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Hoffmann, R. A wiki for the life sciences where authorship matters. Nature Genetics (2008)

The Wiskott-Aldrich syndrome protein regulates nuclear translocation of NFAT2 and NF-kappa B (RelA) independently of its role in filamentous actin polymerization and actin cytoskeletal rearrangement.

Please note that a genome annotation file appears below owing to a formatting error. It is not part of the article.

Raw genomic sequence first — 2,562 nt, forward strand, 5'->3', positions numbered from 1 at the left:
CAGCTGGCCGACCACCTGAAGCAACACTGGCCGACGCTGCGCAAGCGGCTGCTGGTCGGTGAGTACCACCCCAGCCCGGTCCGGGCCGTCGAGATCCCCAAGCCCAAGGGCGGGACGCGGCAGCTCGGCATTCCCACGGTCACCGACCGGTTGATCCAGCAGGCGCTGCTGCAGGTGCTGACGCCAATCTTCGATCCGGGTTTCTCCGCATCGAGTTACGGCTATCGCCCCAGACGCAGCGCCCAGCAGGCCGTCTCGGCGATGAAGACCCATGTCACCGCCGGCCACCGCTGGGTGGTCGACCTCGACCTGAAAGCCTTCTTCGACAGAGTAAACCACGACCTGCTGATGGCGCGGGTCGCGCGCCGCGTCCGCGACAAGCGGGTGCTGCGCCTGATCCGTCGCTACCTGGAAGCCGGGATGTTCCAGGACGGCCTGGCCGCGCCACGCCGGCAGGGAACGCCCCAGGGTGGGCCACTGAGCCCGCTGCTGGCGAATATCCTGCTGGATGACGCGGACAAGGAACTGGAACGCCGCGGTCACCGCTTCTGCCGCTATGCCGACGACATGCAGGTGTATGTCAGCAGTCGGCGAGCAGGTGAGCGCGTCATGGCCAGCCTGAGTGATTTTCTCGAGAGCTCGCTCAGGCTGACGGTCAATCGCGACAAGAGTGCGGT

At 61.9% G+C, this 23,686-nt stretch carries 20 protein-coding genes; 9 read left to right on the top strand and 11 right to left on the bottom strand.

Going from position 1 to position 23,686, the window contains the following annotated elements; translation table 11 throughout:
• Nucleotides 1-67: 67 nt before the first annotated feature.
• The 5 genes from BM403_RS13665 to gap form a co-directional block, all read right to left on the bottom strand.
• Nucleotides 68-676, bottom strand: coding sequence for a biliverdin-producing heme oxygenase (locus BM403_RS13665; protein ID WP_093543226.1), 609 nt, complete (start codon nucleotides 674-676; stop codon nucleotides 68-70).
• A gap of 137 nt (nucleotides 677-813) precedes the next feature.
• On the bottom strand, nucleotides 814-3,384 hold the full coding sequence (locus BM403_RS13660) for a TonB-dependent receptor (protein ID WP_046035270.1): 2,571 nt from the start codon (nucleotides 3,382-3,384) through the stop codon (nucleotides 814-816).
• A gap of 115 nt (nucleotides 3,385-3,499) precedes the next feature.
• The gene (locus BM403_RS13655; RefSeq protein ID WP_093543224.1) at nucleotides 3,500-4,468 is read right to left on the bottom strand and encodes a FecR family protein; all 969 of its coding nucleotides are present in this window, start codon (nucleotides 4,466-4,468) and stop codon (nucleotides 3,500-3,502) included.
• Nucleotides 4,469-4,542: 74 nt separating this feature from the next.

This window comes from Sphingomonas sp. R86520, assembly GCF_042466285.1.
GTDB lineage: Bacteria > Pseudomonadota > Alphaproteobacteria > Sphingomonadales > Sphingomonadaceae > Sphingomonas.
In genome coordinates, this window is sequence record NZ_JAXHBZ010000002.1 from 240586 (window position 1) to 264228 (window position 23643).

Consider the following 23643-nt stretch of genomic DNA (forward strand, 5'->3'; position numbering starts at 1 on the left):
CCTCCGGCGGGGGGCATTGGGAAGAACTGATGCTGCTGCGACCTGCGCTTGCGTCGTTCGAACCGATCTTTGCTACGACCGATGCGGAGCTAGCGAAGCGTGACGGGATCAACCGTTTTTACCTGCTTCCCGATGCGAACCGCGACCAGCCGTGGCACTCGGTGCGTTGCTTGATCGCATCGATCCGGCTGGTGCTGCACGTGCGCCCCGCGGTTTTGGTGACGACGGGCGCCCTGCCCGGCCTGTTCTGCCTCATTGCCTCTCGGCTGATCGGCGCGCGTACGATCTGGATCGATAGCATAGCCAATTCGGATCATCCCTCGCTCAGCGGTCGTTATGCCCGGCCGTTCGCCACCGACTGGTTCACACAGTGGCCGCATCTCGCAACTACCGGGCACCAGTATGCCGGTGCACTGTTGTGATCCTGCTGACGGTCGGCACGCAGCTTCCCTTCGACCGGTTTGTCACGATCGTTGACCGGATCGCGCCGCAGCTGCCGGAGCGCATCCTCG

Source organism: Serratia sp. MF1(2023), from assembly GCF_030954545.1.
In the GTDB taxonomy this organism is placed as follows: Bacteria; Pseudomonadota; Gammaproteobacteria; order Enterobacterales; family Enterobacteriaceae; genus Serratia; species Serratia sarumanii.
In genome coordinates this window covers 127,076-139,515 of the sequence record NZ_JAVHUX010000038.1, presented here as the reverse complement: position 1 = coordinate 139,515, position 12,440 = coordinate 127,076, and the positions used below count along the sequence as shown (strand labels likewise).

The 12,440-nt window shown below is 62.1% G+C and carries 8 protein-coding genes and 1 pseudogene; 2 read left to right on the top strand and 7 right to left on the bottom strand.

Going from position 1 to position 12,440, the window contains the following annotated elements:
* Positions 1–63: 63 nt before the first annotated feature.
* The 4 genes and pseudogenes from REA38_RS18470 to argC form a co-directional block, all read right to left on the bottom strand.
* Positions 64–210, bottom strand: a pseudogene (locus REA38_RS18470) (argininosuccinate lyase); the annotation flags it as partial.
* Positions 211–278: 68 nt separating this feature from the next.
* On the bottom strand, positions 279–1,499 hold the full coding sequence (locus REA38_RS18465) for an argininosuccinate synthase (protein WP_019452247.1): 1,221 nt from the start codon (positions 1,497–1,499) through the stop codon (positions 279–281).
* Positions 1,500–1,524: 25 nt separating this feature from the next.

Effector functions mediated by NK cells involve cytotoxicity and transcription-dependent production and release of cytokines and chemokines. Although the JAK/STAT pathway mediates lymphokine-induced transcriptional regulation in NK cells, very little is known about transcriptional regulation induced during cell-cell contact. We demonstrate that the Wiskott-Aldrich syndrome protein (WASp) is an important component for integration of signals leading to nuclear translocation of NFAT2 and NF-kappaB (RelA) during cell-cell contact and NKp46-dependent signaling. This WASp function is independent of its known role in F-actin polymerization and cytoskeletal rearrangement. Absence of WASp results in decreased accumulation of calcineurin, WASp-interacting protein, and molecules upstream of calcium mobilization, i.e., activated ZAP70 and phospholipase C-gamma1, in the disorganized NK cell immune synapse. Production of GM-CSF, but not IFN-gamma, is decreased, while natural cytotoxicity of Wiskott-Aldrich syndrome-NK cells is maintained. Our results indicate that WASp independently regulates its dual functions, i.e., actin cytoskeletal remodeling and transcription in NK cells.[1]


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